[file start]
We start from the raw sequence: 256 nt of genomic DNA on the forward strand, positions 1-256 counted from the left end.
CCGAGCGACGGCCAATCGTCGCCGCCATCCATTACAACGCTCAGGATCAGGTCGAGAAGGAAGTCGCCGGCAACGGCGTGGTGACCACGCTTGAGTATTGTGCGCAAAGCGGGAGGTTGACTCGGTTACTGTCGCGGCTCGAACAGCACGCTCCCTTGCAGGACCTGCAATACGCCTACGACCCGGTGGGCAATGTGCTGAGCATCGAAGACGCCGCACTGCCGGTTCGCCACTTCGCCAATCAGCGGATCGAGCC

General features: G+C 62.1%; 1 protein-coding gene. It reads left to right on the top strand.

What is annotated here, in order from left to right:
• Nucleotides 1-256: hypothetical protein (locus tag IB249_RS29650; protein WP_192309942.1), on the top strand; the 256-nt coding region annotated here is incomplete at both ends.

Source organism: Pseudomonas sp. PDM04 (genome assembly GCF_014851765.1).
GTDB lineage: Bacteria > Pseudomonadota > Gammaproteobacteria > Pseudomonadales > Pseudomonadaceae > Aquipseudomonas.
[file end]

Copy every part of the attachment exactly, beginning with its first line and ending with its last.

We start from the raw sequence: 256 nt of genomic DNA on the forward strand, positions 1-256 counted from the left end.
CCGAGCGACGGCCAATCGTCGCCGCCATCCATTACAACGCTCAGGATCAGGTCGAGAAGGAAGTCGCCGGCAACGGCGTGGTGACCACGCTTGAGTATTGTGCGCAAAGCGGGAGGTTGACTCGGTTACTGTCGCGGCTCGAACAGCACGCTCCCTTGCAGGACCTGCAATACGCCTACGACCCGGTGGGCAATGTGCTGAGCATCGAAGACGCCGCACTGCCGGTTCGCCACTTCGCCAATCAGCGGATCGAGCC

General features: G+C 62.1%; 1 protein-coding gene. It reads left to right on the top strand.

What is annotated here, in order from left to right:
• Nucleotides 1-256: hypothetical protein (locus tag IB249_RS29650; protein WP_192309942.1), on the top strand; the 256-nt coding region annotated here is incomplete at both ends.

Source organism: Pseudomonas sp. PDM04 (genome assembly GCF_014851765.1).
GTDB lineage: Bacteria > Pseudomonadota > Gammaproteobacteria > Pseudomonadales > Pseudomonadaceae > Aquipseudomonas.